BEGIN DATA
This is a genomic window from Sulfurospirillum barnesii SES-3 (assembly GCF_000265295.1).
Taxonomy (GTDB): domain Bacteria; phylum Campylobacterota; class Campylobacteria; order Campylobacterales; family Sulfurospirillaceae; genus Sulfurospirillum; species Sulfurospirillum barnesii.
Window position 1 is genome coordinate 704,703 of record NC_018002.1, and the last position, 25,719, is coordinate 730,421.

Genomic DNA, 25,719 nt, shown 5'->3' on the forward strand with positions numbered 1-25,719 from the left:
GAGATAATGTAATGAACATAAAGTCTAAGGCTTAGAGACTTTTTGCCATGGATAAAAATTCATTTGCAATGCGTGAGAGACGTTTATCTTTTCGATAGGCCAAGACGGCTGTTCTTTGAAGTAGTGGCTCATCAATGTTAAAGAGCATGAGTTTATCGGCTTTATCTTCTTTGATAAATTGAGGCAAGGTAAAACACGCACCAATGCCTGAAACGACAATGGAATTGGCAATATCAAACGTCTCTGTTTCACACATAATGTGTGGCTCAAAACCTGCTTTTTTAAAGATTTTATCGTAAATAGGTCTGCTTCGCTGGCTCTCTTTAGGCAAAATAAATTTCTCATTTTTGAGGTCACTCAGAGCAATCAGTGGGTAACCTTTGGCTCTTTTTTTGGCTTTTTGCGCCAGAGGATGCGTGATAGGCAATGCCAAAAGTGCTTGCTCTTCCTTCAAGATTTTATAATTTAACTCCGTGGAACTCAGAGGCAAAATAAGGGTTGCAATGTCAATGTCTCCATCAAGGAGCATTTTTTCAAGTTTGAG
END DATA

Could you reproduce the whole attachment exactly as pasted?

This is a genomic window from Sulfurospirillum barnesii SES-3 (assembly GCF_000265295.1).
Taxonomy (GTDB): domain Bacteria; phylum Campylobacterota; class Campylobacteria; order Campylobacterales; family Sulfurospirillaceae; genus Sulfurospirillum; species Sulfurospirillum barnesii.
Window position 1 is genome coordinate 704,703 of record NC_018002.1, and the last position, 25,719, is coordinate 730,421.

Genomic DNA, 25,719 nt, shown 5'->3' on the forward strand with positions numbered 1-25,719 from the left:
GAGATAATGTAATGAACATAAAGTCTAAGGCTTAGAGACTTTTTGCCATGGATAAAAATTCATTTGCAATGCGTGAGAGACGTTTATCTTTTCGATAGGCCAAGACGGCTGTTCTTTGAAGTAGTGGCTCATCAATGTTAAAGAGCATGAGTTTATCGGCTTTATCTTCTTTGATAAATTGAGGCAAGGTAAAACACGCACCAATGCCTGAAACGACAATGGAATTGGCAATATCAAACGTCTCTGTTTCACACATAATGTGTGGCTCAAAACCTGCTTTTTTAAAGATTTTATCGTAAATAGGTCTGCTTCGCTGGCTCTCTTTAGGCAAAATAAATTTCTCATTTTTGAGGTCACTCAGAGCAATCAGTGGGTAACCTTTGGCTCTTTTTTTGGCTTTTTGCGCCAGAGGATGCGTGATAGGCAATGCCAAAAGTGCTTGCTCTTCCTTCAAGATTTTATAATTTAACTCCGTGGAACTCAGAGGCAAAATAAGGGTTGCAATGTCAATGTCTCCATCAAGGAGCATTTTTTCAAGTTTGAG